working on this stuff. Can't someone with a better appreciation of how the Internet works be the voice of a forum?
BI: I am not sure if they have positions on cookies yet. In our discussion with the Forum founder, my impression was there might be an early consensus around time limits of holding data, however.
Wise: And that is something I would strongly disagree with. It is a policy of appeasement. There is no reason to delete the data. There are good reasons to hold onto it over time. Many consumer relationships are multi-year. You buy a car once every three years, you move once every seven years. So there is a good business rationale that marketing data should be held for longer periods than six, 12 or 18 months. And there is zero rationale for deleting it other than throwing a bone to an irrational argument, which is what they have done.
They are trying to come up with things that sound good to the fear-mongers rather
than asking what is best for the U.S. economy and the consumers.
BI: Well, then, what are legitimate limits on data use?
Wide: We don't want to allow governments to interfere with consumers. We don't want to allow businesses to unfairly manipulate consumers or not offer them health insurance based on something in their browser behavior. Those are misuses of the data.
So I think that is where the debate should be, what are reasonable uses of the data, not should it be collected. Once you accept that data is always collected on consumers,
the real debate in American should be, how should that data be used and what walls do we need to erect to protect against the misuse of that data, the stealing of that data, the misapplications of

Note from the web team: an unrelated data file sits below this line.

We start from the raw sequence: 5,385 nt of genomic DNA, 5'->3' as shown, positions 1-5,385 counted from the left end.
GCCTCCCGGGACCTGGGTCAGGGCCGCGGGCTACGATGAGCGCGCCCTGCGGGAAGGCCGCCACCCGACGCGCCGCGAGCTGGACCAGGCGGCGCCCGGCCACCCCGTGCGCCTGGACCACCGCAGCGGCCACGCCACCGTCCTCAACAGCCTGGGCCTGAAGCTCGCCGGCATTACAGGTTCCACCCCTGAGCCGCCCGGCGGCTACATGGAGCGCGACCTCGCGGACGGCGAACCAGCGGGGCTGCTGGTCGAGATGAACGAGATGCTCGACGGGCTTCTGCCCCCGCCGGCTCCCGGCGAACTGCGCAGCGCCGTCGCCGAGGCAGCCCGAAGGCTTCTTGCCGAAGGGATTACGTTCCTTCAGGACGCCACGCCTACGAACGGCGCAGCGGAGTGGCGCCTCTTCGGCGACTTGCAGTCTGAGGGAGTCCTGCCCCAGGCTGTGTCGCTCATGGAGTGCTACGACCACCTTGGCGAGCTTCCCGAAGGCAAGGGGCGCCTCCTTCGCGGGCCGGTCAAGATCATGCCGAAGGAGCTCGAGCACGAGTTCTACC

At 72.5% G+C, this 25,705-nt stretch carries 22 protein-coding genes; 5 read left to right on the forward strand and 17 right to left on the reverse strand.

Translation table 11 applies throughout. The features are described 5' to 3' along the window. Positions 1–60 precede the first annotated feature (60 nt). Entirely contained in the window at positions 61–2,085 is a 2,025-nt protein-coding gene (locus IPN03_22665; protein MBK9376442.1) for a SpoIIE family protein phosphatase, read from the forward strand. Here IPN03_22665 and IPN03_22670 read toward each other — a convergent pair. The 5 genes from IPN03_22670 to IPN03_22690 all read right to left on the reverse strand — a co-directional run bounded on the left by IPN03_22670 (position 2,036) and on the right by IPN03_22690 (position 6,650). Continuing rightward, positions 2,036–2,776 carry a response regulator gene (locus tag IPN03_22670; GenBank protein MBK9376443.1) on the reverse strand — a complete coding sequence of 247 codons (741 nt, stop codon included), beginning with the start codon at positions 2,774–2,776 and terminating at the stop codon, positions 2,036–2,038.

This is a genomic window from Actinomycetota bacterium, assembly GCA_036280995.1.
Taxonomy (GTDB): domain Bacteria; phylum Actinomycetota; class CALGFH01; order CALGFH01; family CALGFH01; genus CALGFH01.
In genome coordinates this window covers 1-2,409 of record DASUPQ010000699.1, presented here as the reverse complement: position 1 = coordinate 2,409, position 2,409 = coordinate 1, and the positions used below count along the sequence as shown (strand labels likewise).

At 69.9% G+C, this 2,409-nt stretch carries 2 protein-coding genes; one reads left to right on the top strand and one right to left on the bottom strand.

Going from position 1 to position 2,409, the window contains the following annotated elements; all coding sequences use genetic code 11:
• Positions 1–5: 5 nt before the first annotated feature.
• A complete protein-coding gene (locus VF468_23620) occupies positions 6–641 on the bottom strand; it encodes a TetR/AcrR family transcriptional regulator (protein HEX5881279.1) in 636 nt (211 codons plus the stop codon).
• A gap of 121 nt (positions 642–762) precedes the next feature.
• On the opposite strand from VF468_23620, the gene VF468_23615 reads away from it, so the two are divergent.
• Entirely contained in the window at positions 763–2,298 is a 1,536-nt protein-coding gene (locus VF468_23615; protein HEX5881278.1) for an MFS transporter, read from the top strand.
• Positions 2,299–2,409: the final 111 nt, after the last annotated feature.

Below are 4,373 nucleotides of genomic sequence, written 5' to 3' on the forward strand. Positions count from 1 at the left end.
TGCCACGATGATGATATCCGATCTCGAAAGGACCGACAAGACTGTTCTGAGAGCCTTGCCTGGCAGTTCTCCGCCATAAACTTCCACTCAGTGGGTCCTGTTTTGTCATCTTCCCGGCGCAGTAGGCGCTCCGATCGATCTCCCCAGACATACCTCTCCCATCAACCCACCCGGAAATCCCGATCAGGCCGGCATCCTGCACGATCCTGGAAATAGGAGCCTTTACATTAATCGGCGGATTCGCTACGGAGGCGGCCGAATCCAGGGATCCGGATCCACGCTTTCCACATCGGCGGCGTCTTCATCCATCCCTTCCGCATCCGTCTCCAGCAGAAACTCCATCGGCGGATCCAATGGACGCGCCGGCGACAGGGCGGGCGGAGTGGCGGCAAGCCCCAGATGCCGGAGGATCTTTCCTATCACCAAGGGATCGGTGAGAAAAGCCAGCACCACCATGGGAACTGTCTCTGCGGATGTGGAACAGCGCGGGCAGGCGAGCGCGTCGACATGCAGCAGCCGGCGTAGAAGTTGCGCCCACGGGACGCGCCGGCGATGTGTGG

that data for things the public doesn't agree with. I don't think anyone would say putting less irrelevant ads in front of people and making our economy more efficient is a bad thing.
BI: Let's pursue the argument that the use of data helps make advertising more relevant. But how is the benefit apparent to consumers? It sounds like we are telling them, yes you already get irrelevant ads, but it could be worse if we can't track you.
Wise: And that is a good point and a question of whether the consumer will ever feel that. The reality is that there will always be an ad on the top of the page and if that ad is relevant 2% of the time or 15% of the time -- and will they notice the difference?
One of the things our company does is
mathematically predict consumer response. We can see when an ad is wasted in front of a consumer and when an ad has an impact and results in some downstream activity. What is likely to occur is the
advertising eco-system is likely to become substantially more efficient, which will result in lower prices to the consumer. But will they note the fact that their iPod costs a dollar or two less
because the advertising didn't get wasted? That is an open question.
BI: Where do you see the privacy discussions ending up? Are there standards all players can agree to?
Wise: That is our hope. I honestly believe there is momentum in the industry to accomplish that. What gives me grave fear is seeing comments like those from the Privacy Forum and looking at where they are starting.
Often, the default is that consumer behavior and information is a practical evil and we should make sure the consumer can block these companies. If the debate starts there, we will set the industry back decades and waste literally billions of dollars.
I hope we will come with a default that the sharing of information is in the best interests of consumers.
The debate should be around the right uses of that data and giving consumers the opportunity to block and surf anonymously. But if we have to get consumers every day to say I truly want the
information gathered to make things more efficient, no one is going to click on that option. It has to be the other way around.